United States Public Law 103-150, informally known as the Apology Resolution, is a Joint Resolution of the U.S. Congress adopted in 1993 that "acknowledges that the overthrow of the Kingdom of Hawaii occurred with the active participation of agents and citizens of the United States and further acknowledges that the Native Hawaiian people never directly relinquished to the United States their claims to their inherent sovereignty as a people over their national lands, either through the Kingdom of Hawaii or through a plebiscite or referendum" (U.S. Public Law 103-150 (107 Stat. 1510)). The resolution has been cited as a major impetus for the Hawaiian sovereignty movement, and has been the subject of intense debate.The resolution was adopted by both houses of the United States Congress on November 23, 1993. A joint resolution, it was signed by President of the United States Bill Clinton on the same day.
The resolution was passed in the Senate by a vote of 65–34. In the House, it was passed by a two-thirds voice vote. It was sponsored on January 21, 1993, as S.J.Res.19 by Daniel Akaka and co-sponsored by Daniel Inouye, both Democratic senators from Hawaii.Associate Deputy Attorney General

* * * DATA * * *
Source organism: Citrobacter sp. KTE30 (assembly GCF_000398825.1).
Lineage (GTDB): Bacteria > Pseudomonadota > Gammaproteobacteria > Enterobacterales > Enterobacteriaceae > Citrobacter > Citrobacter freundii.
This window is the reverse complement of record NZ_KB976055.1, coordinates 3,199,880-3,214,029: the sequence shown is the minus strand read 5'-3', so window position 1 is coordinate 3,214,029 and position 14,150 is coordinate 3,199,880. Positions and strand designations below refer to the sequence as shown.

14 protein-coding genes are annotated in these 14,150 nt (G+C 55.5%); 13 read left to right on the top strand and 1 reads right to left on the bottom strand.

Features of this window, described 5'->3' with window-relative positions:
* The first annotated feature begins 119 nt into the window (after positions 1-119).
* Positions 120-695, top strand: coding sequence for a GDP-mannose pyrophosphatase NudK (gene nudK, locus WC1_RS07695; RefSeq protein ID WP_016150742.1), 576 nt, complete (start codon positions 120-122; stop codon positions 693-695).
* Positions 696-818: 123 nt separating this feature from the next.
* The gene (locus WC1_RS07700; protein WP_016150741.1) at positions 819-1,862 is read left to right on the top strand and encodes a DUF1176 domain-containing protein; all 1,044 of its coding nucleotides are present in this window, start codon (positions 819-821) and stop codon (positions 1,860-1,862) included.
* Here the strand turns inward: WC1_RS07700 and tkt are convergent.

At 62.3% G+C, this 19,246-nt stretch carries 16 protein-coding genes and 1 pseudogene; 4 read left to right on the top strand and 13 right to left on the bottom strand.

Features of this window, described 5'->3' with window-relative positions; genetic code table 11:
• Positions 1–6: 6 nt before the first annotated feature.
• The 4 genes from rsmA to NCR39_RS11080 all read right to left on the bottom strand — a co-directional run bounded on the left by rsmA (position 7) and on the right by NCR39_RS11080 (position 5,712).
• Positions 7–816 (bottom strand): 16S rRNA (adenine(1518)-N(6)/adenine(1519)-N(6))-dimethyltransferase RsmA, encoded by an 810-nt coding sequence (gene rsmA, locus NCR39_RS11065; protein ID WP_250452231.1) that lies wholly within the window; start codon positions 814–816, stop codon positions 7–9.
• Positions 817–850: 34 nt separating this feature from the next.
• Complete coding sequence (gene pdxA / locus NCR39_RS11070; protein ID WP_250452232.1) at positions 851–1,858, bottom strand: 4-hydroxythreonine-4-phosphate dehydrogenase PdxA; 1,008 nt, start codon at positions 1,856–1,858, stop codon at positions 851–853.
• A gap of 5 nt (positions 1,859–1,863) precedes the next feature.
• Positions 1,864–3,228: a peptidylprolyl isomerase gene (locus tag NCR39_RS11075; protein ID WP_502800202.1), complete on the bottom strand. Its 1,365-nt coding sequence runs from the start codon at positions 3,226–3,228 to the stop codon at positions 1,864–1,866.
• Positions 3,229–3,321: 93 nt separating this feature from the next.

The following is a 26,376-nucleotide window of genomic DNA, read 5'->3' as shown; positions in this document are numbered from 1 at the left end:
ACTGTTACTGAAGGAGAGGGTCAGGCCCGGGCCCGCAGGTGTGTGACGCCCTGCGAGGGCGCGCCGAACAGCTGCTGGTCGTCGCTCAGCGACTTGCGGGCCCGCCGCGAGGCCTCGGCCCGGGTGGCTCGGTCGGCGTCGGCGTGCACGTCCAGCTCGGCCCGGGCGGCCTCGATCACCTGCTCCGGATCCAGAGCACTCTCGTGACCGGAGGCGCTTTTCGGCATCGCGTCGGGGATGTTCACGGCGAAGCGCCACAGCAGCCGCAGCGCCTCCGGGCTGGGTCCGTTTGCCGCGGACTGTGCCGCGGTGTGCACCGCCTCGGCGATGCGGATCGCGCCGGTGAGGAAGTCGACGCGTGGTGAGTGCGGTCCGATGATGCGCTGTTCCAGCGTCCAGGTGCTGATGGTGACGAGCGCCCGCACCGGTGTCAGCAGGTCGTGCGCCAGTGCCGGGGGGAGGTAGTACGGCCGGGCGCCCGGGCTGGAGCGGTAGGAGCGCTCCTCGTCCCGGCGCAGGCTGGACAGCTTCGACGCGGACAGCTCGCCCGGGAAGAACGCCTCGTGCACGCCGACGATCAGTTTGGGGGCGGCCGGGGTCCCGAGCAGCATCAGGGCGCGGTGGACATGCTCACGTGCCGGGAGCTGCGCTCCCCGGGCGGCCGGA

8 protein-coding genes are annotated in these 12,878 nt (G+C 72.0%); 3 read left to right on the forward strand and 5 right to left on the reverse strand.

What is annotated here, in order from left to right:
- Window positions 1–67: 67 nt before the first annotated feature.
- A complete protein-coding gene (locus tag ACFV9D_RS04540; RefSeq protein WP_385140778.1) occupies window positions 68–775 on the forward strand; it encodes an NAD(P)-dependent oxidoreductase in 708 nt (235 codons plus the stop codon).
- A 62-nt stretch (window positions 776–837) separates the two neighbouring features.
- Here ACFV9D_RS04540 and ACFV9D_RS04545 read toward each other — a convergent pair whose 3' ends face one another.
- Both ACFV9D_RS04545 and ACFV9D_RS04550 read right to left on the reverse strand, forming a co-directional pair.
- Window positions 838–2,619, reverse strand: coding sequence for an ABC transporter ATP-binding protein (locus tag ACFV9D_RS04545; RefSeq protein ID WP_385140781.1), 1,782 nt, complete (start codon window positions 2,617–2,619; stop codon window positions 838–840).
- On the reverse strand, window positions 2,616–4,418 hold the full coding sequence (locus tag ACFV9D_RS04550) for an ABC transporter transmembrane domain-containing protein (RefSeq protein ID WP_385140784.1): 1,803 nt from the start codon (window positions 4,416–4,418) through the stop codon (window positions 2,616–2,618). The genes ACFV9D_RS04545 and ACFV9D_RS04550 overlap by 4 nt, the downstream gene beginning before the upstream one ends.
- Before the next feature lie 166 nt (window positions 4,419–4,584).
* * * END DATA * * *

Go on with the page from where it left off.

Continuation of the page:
Associate Deputy Attorney General is a position in the United States Department of Justice. As of 2017, there are six such positions, all of which rank equally, who serve as the principal advisors to the Deputy Attorney General. There is also a separate Principal Associate Deputy Attorney General. All positions are Senior Executive Service appointments, each of which can be filled as a career appointment or as a political appointment.The position is not to be confused with the Deputy Associate Attorneys General, who report to the Associate Attorney General.Bad for Democracy